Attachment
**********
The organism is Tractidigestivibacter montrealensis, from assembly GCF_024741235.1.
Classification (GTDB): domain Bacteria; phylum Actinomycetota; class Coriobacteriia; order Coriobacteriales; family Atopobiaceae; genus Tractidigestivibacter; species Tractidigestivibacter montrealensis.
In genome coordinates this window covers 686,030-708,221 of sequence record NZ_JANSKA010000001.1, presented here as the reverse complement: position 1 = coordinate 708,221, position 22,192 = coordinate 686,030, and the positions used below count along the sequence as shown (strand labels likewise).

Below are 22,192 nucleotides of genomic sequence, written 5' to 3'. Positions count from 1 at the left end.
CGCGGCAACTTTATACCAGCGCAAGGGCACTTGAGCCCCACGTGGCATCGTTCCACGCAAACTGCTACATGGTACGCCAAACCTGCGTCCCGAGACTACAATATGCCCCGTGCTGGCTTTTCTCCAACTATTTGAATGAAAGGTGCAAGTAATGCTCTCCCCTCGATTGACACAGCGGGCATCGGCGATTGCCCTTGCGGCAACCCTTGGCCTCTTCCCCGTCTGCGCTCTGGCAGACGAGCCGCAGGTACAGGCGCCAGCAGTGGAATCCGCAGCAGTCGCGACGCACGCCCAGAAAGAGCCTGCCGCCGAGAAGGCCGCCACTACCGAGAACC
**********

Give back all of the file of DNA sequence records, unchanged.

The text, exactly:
The organism is Tractidigestivibacter montrealensis, from assembly GCF_024741235.1.
Classification (GTDB): domain Bacteria; phylum Actinomycetota; class Coriobacteriia; order Coriobacteriales; family Atopobiaceae; genus Tractidigestivibacter; species Tractidigestivibacter montrealensis.
In genome coordinates this window covers 686,030-708,221 of sequence record NZ_JANSKA010000001.1, presented here as the reverse complement: position 1 = coordinate 708,221, position 22,192 = coordinate 686,030, and the positions used below count along the sequence as shown (strand labels likewise).

Below are 22,192 nucleotides of genomic sequence, written 5' to 3'. Positions count from 1 at the left end.
CGCGGCAACTTTATACCAGCGCAAGGGCACTTGAGCCCCACGTGGCATCGTTCCACGCAAACTGCTACATGGTACGCCAAACCTGCGTCCCGAGACTACAATATGCCCCGTGCTGGCTTTTCTCCAACTATTTGAATGAAAGGTGCAAGTAATGCTCTCCCCTCGATTGACACAGCGGGCATCGGCGATTGCCCTTGCGGCAACCCTTGGCCTCTTCCCCGTCTGCGCTCTGGCAGACGAGCCGCAGGTACAGGCGCCAGCAGTGGAATCCGCAGCAGTCGCGACGCACGCCCAGAAAGAGCCTGCCGCCGAGAAGGCCGCCACTACCGAGAACC